Be you a school-finance junkie, an accountability
hawk, or a teaching aficionado, Education
’s annual Quality Counts report—which scores states on dozens of
indicators in six buckets and offers overall grades for each jurisdiction—will
be of interest. Celebrating its sweet sixteen, this year’s QC offers updated
data in every category but one. The overall rankings? Thanks to Ed Week’s
persistent use of some silly indicators like “Chance for Success,” wealthy
states continue to float to the top. (More
on that here
.) Maryland’s B-plus is enough
for a four-peat as the nation’s lead scorer; perennial powerhouses Massachusetts, New
York, and Virginia follow close behind. Yet some
shake-up has occurred, with Florida and Pennsylvania dropping
from the top ten. Ohio
earns a C-plus across all metrics, buttressed by its A on the “standards,
assessment, and accountability” indicator and its B-plus for equity in school
finance. Probably most useful are the report’s state profiles, which, after
this heavy-reform year, further explain each one’s policies along QC’s six indicators.
(Of course, this is the only part of the online report that costs dollars to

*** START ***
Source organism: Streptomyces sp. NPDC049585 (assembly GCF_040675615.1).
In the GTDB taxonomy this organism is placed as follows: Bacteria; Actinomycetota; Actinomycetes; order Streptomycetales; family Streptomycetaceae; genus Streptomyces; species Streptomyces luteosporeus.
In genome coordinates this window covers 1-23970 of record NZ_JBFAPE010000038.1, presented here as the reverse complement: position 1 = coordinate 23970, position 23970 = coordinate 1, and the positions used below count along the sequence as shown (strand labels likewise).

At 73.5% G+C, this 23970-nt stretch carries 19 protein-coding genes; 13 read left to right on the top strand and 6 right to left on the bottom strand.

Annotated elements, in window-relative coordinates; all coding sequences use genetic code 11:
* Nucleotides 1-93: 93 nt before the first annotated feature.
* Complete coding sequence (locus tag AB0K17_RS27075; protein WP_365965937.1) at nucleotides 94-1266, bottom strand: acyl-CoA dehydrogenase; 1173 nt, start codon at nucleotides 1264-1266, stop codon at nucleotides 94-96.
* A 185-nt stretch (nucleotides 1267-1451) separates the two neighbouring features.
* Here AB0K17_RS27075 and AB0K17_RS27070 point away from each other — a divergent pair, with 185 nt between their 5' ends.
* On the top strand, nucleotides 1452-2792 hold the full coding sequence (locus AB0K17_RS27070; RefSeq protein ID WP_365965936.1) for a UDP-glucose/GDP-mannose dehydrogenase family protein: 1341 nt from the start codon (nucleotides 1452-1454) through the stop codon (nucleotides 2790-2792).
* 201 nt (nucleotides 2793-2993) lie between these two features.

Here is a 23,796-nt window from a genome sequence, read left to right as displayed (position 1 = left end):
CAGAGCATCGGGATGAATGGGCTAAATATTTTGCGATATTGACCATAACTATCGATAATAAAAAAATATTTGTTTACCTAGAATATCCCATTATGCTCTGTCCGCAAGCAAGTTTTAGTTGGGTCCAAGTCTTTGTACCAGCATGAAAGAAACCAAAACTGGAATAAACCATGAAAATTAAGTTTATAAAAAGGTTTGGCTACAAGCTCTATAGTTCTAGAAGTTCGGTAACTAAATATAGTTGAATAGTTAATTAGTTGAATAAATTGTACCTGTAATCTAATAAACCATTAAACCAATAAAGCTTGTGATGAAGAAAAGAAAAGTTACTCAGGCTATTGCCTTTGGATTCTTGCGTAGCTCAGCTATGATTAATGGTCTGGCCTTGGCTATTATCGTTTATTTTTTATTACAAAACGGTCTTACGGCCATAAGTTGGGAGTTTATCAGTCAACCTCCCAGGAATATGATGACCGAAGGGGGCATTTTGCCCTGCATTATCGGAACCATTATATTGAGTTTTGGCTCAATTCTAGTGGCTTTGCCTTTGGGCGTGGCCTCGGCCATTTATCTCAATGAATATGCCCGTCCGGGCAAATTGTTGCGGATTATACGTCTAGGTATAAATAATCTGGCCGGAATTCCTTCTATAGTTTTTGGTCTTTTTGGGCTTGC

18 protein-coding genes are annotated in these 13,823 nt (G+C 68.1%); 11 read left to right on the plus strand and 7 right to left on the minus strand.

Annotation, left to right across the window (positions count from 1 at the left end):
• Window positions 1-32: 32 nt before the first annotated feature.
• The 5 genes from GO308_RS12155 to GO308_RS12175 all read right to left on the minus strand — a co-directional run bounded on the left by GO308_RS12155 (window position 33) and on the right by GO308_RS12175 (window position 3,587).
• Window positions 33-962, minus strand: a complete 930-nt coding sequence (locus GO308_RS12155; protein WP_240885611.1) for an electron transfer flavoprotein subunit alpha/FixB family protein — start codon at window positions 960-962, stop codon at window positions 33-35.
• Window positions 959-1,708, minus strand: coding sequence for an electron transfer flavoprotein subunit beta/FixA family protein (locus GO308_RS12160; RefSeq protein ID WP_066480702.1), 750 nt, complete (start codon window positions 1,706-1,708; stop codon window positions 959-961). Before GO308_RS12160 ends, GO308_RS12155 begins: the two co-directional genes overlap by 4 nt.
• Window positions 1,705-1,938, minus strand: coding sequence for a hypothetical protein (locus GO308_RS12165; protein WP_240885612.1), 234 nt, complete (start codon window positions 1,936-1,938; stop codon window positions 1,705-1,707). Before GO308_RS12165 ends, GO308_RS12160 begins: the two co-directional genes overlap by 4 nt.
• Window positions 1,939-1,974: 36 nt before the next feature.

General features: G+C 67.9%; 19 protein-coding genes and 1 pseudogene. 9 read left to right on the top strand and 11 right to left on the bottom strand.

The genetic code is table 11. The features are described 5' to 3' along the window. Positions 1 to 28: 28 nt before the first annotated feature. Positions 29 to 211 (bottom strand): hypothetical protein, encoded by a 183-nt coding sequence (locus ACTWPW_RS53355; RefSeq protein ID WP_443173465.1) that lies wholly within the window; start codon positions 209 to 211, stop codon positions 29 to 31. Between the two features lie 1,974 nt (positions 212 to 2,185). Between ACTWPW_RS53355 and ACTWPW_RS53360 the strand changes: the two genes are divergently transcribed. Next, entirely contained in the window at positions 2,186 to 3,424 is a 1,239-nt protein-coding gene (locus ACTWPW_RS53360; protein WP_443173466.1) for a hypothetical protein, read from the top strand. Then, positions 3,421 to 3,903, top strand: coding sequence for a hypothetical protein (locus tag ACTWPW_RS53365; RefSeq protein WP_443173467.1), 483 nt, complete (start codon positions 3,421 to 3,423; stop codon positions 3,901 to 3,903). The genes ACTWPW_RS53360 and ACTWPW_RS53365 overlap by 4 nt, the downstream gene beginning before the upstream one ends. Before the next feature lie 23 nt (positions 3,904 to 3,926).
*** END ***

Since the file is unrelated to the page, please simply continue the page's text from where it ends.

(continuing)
view.) Worth mentioning too is the host of commentary and analysis of the
findings—including pieces by South Korea’s former education minister Byong-man
Ahn (famous
for pushing back against his nation’s entrenched testing culture
) and Sir
Michael Barber (the theme of this year’s QC is “global competitiveness”). Also
the original survey data on how state policymakers report utilizing information
from other nation’s policies and practices, in which twenty-nine states say they use international data when
making policy decisions. (We’re rather surprised that twenty-one states
admitted to not doing the same.) Steal some time at work and immerse yourself.

Education Week, Quality
Counts 2012: The Global Challenge
(Bethesda, MD:
Editorial Projects in Education, January 12, 2012).

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